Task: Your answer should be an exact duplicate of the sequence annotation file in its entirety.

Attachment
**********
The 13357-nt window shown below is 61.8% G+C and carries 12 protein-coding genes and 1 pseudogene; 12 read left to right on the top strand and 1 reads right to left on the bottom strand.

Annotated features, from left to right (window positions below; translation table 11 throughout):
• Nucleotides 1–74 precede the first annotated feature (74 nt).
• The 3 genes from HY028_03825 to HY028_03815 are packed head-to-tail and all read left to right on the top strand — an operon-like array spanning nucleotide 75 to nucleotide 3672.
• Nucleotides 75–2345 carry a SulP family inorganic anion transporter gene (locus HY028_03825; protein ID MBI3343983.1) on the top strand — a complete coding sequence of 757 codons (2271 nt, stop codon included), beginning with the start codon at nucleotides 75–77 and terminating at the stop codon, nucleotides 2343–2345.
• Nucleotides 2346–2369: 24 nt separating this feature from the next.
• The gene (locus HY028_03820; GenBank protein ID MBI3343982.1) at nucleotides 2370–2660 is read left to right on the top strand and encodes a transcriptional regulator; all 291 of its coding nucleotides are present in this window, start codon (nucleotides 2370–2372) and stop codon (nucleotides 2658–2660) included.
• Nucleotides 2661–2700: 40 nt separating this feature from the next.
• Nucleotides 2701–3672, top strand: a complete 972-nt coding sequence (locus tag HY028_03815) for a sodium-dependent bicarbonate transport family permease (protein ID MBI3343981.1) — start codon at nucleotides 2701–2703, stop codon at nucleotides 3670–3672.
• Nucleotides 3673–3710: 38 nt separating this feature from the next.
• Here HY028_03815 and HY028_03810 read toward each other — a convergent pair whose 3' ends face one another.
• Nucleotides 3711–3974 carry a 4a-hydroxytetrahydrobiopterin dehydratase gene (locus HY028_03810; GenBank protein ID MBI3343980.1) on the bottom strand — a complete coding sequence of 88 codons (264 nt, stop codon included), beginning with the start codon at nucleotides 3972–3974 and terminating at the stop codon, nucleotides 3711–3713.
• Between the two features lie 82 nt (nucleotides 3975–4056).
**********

The 13357-nt window shown below is 61.8% G+C and carries 12 protein-coding genes and 1 pseudogene; 12 read left to right on the top strand and 1 reads right to left on the bottom strand.

Annotated features, from left to right (window positions below; translation table 11 throughout):
• Nucleotides 1–74 precede the first annotated feature (74 nt).
• The 3 genes from HY028_03825 to HY028_03815 are packed head-to-tail and all read left to right on the top strand — an operon-like array spanning nucleotide 75 to nucleotide 3672.
• Nucleotides 75–2345 carry a SulP family inorganic anion transporter gene (locus HY028_03825; protein ID MBI3343983.1) on the top strand — a complete coding sequence of 757 codons (2271 nt, stop codon included), beginning with the start codon at nucleotides 75–77 and terminating at the stop codon, nucleotides 2343–2345.
• Nucleotides 2346–2369: 24 nt separating this feature from the next.
• The gene (locus HY028_03820; GenBank protein ID MBI3343982.1) at nucleotides 2370–2660 is read left to right on the top strand and encodes a transcriptional regulator; all 291 of its coding nucleotides are present in this window, start codon (nucleotides 2370–2372) and stop codon (nucleotides 2658–2660) included.
• Nucleotides 2661–2700: 40 nt separating this feature from the next.
• Nucleotides 2701–3672, top strand: a complete 972-nt coding sequence (locus tag HY028_03815) for a sodium-dependent bicarbonate transport family permease (protein ID MBI3343981.1) — start codon at nucleotides 2701–2703, stop codon at nucleotides 3670–3672.
• Nucleotides 3673–3710: 38 nt separating this feature from the next.
• Here HY028_03815 and HY028_03810 read toward each other — a convergent pair whose 3' ends face one another.
• Nucleotides 3711–3974 carry a 4a-hydroxytetrahydrobiopterin dehydratase gene (locus HY028_03810; GenBank protein ID MBI3343980.1) on the bottom strand — a complete coding sequence of 88 codons (264 nt, stop codon included), beginning with the start codon at nucleotides 3972–3974 and terminating at the stop codon, nucleotides 3711–3713.
• Between the two features lie 82 nt (nucleotides 3975–4056).